Posts tagged: Christianity
“It is amazing that loving our neighbor is such a radical statement, as it is foundational to the teachings of Jesus,” said Rev. Steve Jerbi, pastor of All Peoples Church, which has been actively involved in responding to the shooting at the gurdwara. “Yet, the walls of division, fear, and even just knowing our neighbors is too often our reality. This statement reminds us, in light of both tragedy and in everyday life, that we are called to love our neighbors. This is a chance for Christians to continue to express not just our sympathy, but our love for sisters and brothers in the Sikh community.”
On one side: boycott everything whose owner you have a philosophical or religious disagreement with on a personal level. But really do it. Sure it’s easy enough to shun fast food, but enough research will likely prove that our American dream to be comfortable far outweighs our attention span. (Please excuse my cynicism, and please let me know if any of you are successful in this endeavor. I’ll tip my hat to you.)
Of course, it cuts both ways. Extremism comes in a variety of political preferences, so I’ll throw this out there as well: No, there is not a “war on religion” in the United States.
Language like that is offensive on a lot of levels. First of all, it is insulting to those engaging — and dying in —actual war, genocide, and ethnic conflict. Secondly, there are real, egregious violations of religious freedom throughout the world that we Americans — as we pass by more flavors of churches than fried chicken chains on Main Street — find difficult to fathom.
Today, the State Department released its 2011 International Religious Freedom Report. It lists the continued imprisonment of Christian pastor Youcef Nadarkhani in Iran, the crackdown on house churches and Tibetan self-immolations in China, and the targeting of churches in Syria’s attacks against its own people.
“… too many people live under governments that abuse or restrict freedom of religion. People awaken, work, suffer, celebrate, raise children, and mourn unable to follow the dictates of their faith or conscience,” the report reads.
These violations of religious freedom are about life and death — not fried chicken.
He's out all next week. I asked where he's going on vacation, and he said he was going to church camp. He's going to be a camp counselor.
Did you know he's never been to church camp?
Is that possible?
Is he a real Christian?
I don't think you're a real Christian unless you've questioned your salvation during an overly emotional moment at church camp.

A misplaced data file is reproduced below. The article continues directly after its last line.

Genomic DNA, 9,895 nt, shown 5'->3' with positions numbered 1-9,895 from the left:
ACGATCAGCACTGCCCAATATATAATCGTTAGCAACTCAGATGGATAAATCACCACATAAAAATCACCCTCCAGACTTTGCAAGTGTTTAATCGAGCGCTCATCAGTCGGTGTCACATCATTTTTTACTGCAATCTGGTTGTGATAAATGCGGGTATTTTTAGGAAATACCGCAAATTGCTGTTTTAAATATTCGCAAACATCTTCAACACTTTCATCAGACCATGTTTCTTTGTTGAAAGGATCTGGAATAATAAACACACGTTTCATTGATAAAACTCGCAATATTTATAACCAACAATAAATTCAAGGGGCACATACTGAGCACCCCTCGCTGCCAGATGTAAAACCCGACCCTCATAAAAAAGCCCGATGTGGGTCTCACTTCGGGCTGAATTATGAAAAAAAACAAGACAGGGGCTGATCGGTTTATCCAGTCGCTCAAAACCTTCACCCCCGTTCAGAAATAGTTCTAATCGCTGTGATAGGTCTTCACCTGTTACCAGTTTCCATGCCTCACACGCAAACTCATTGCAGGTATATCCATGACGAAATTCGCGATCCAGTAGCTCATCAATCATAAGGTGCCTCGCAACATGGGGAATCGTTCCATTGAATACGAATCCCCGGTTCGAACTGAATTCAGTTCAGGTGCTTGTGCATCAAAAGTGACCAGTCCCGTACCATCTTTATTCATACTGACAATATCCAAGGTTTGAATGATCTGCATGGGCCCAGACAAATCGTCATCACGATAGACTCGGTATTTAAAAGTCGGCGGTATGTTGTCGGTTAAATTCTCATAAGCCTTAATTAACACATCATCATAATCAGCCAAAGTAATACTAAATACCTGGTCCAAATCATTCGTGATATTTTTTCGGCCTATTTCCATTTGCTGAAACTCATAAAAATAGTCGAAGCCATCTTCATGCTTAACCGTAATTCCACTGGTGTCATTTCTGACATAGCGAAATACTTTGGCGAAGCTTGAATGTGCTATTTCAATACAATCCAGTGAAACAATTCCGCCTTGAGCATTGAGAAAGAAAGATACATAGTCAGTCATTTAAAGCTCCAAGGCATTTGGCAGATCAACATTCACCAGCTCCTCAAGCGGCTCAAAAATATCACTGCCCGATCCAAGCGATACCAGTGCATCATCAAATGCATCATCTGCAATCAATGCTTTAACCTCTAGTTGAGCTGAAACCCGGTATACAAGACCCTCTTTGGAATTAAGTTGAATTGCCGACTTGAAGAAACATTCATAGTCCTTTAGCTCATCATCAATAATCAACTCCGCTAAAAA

“… real suffering has the effect of folding us in front of our suffering Lord, where all explanations fail. At the cross, there are no pegs on which to hang blame, only the pegs that served a different purpose, nails that pierced for the purpose of reconciling us to God and to this world. Because of this, death doesn’t get the last word. Destruction doesn’t prevail. The need to blame somehow dissipates in the air as hope overcomes, and we begin to see glimpses of answers to the prayer that escapes our lips, “Thy Kingdom come, thy will be done.”
The office of pastor, bishop, church leader, while to be respected, shouldn’t be worshipped. Inerrancy isn’t a thing.
When you put all of your faith in religion—in a person, a building, a hierarchy of titles—you’re bound to lose it.
I do believe there is a way to balance a real, meaningful relationship with God and corporate, institutional membership. It’s in knowing what is important … in knowing the why. Why do we take the body and blood? Why do we recite the creed? It’s in knowing that the Scripture the pastor reads is more important than who he or she is. It’s in creating a safe space where experiencing God is the priority, where relationships are sacred, and where its people are being the Church.
And it’s in knowing that if the pastors, elders, church council walk out the door tomorrow—if the whole denomination folds in on itself—that Christ is still real, and God is still there in the people.
So I guess I’m not part of the 44 percent. I don’t have confidence in religion; I have confidence in the cross.
Christian Piatt strikes again with the Ten More Cliches Christians Should Avoid
My personal favorite is #5: “The Lord never gives someone more than they can handle.”
Besides being completely insensitive to someone’s particular situation, it’s taken wholly out of context. The verse says:
“No temptation has overtaken you that is not common to man. God is faithful, and he will not let you be tempted beyond your ability, but with the temptation he will also provide the way of escape, that you may be able to endure it.” 1 Corinthians 10:13
God will not let you be TEMPTED beyond your ability. This verse isn’t meant to explain away human suffering—real, true pain that doesn’t come from God. The point is that Christ himself—God—was tempted on every human level that we could possibly encounter. Thus God knows that we can handle and overcome any temptation.
Saying it the face of loss, abuse, etc., is simply incorrect.
When we bicker among ourselves, I wish we as Christians (not Catholics or Baptists or Lutherans) would remember this passage.